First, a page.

Here's one more reason to fear the dreaded Arctic Vortex: It plays havoc with tire pressure. If you're based in North Dakota and your trucks never travel too far south or west, there's hardly anything to worry about. San Diego-based fleets running up into the Midwest and the Dakotas or vice versa could have a problem.
This is nothing new.
French physicist Jacques Alexandre Cesar Charles concluded in 1787 that if the pressure of a gas remains constant, the volume of the gas will increase as the temperature increases. If the temperature decreases, the gas takes up less space. Succinctly expressed: V1/T1 = V2/T2.
In language we can understand, a given volume of air will expand or contract as its temperature increases or decreases. In truck tire terms, for every 10-degree change in air temperature, tire inflation pressure will change by 1-2 psi (up with higher temperatures and down with lower).
After this story appeared online, we were provided hard data taken from actual in-service tires that suggests the pressure differential due to a temperature change could be as much as 3 psi. Data accumulated by Aperia Technologies, Inc. in the course of field testing its soon-to-be-released passive tire inflation system, called Halo (watch for it sometime in March), found that a temperature drop from 65 degrees to 2 degrees Fahrenheit over two days produced an drop in inflation pressure of 15 psi.
"We saw pressures drop on our test tires from 110 psi to 95 psi as the ambient temperature dropped 63 degrees," says Ryan Holtan, director of Finance & Operations at Aperia. "That's a 2.4 psi drop for every 10 degrees."
While the Aperia test tires started at 110 psi, imagine where you'd be if your tires were just 90 psi to begin with?
A tire that leaves San Diego at 100 psi at 70° F will likely be closer to 85 psi by the time it gets to Bismark, ND at 0°. (Or, following the recent findings from Aperia, the tires might be as low as 65 psi.) Conversely, a tire that leaves frigid Bismark at 100 psi could be pressured up to 125 psi a few days later upon arriving in balmy San Diego.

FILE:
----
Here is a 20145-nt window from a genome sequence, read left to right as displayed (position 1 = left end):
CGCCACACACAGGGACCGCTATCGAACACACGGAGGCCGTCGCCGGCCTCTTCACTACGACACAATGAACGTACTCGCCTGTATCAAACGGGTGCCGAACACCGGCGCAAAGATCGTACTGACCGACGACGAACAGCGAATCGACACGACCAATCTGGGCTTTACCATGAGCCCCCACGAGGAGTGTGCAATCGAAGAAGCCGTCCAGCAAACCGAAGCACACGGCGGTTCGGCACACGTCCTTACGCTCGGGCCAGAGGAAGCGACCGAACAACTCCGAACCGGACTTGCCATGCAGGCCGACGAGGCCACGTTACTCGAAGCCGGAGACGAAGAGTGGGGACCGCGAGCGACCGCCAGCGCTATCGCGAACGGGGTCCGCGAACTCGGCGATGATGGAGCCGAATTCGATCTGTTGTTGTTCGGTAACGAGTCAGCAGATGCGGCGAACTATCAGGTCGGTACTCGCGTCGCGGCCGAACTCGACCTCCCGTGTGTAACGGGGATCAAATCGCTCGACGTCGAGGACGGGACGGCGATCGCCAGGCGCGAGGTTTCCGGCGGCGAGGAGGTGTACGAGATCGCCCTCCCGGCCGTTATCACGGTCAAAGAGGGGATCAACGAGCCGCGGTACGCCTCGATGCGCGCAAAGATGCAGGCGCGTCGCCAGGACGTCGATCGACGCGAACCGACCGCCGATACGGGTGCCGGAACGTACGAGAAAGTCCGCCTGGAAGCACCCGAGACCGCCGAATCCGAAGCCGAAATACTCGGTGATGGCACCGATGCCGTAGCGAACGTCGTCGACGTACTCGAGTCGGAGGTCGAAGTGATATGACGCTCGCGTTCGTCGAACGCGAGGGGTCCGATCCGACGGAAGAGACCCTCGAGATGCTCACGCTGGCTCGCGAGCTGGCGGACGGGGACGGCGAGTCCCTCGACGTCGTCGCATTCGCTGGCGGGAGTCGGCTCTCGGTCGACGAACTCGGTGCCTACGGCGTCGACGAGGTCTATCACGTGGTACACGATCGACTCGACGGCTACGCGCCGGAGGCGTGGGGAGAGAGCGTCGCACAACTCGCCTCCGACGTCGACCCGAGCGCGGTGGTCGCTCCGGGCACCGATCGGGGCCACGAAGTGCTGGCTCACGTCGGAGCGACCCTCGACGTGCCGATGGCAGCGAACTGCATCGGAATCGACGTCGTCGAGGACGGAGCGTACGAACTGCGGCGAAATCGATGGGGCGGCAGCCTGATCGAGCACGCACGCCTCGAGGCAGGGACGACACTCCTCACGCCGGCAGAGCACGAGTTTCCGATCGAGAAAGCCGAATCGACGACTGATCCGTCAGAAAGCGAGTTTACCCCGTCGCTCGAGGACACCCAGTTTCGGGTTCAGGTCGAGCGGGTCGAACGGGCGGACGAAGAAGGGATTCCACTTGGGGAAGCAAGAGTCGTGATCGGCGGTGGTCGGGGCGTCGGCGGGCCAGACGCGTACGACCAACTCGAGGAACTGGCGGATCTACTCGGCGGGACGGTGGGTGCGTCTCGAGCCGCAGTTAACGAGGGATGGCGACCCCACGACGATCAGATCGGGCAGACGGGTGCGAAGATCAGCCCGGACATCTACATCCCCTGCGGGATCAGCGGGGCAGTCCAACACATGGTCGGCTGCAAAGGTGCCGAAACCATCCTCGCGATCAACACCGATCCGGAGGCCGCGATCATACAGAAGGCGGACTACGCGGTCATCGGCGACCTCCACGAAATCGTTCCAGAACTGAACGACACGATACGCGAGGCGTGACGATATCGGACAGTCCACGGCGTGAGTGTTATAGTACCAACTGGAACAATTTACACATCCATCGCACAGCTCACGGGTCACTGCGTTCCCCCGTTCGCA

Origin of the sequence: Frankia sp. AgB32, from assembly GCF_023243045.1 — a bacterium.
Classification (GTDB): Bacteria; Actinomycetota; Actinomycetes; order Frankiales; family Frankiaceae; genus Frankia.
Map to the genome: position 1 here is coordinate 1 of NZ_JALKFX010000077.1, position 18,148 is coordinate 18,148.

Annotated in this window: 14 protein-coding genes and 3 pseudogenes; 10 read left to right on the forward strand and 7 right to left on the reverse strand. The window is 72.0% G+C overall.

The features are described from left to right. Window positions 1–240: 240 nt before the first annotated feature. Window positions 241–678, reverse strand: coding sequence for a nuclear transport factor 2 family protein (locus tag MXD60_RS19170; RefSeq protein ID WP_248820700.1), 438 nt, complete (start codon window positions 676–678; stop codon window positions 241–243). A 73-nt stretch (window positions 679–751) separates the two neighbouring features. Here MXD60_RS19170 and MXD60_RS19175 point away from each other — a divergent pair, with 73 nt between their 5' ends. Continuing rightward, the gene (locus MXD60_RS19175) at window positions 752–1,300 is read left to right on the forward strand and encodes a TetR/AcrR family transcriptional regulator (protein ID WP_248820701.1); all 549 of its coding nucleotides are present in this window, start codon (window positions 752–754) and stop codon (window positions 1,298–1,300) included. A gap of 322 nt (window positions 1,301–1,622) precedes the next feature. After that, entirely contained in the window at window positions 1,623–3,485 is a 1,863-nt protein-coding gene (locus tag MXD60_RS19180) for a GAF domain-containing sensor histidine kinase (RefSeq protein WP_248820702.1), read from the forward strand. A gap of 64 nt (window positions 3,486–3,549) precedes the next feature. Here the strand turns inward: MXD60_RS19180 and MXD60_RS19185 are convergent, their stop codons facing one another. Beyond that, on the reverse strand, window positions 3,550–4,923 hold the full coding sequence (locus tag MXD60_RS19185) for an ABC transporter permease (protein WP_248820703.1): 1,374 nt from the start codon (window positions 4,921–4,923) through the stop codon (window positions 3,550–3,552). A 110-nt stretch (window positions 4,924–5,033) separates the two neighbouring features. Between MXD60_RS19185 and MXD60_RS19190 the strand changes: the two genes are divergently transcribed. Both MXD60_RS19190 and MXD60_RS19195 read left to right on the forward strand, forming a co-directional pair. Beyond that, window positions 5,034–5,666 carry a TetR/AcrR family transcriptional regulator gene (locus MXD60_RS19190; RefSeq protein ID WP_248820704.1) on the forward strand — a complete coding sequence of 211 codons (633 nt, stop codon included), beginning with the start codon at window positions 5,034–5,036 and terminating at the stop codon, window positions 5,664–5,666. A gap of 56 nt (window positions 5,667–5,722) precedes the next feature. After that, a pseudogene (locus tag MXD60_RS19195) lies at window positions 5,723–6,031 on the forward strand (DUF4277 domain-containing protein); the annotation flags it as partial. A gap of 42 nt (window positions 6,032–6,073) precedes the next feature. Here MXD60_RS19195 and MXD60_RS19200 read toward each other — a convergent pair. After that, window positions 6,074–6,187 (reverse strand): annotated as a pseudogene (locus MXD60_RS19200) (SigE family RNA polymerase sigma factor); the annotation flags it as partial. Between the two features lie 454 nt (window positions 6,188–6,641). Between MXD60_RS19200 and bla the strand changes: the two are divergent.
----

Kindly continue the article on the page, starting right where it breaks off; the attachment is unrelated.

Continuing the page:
Is that something you need to worry about? Yes and no.
Tires perform a couple of functions. First, a tire is a containment device for a volume of air that supports the weight of the load. It's not the tire that holds up the load, but the air inside it. Second, the tread patch on the road is all that keeps your truck from sailing into the great beyond on the first corner in comes to. A mere 18 square feet or so of rubber is all that keeps you on the straight and narrow. Overinflating the tire dramatically can reduce the contact patch. Underinflating the tire can increase the contact patch, and more importantly for truckers, increase the rolling resistance of the tire.
Load and pressure
Tire manufacturers' Load & Inflation tables help users determine the ideal inflation pressure for a given load on a tire. They recommend inflating a tire for the maximum load a tire will carry. Generalizing a little, most of the inflation tables suggest inflating a drive or trailer tires to between 75 and 80 psi in order to support the individual tire load in a tandem axle group, or about 4,250 pounds.
Most fleets inflate drive and trailer tires to 100 psi. According to Peggy Fisher, president of Tire Stamp, this gives fleets a margin for error.
"Ask yourself, how good is your tire maintenance? Can I afford to lose a few psi without risking a tire failure? How many pressures do you want me to remember? she asks. "For those reasons and others it's simply safer and more convenient to run a higher pressure than what is absolutely required by the heaviest load you're likely to put on the axle and tire."
As well, there's limit to how much pressure you can run in a tire at its cold inflation state -- that is before the tire begins its day's work, not the ambient temperature. A tire's maximum inflation pressure can be found stamped onto the sidewall, and can vary from tire to tire. The rim will also have a maximum (not to exceed) inflation rating. If your cold inflation pressure in Bismark is 100 psi, it might be as high as 110 psi to 115 psi when you get to San Diego. Depending on the tire and the inflation pressure when you start, you could be getting close to the maximum.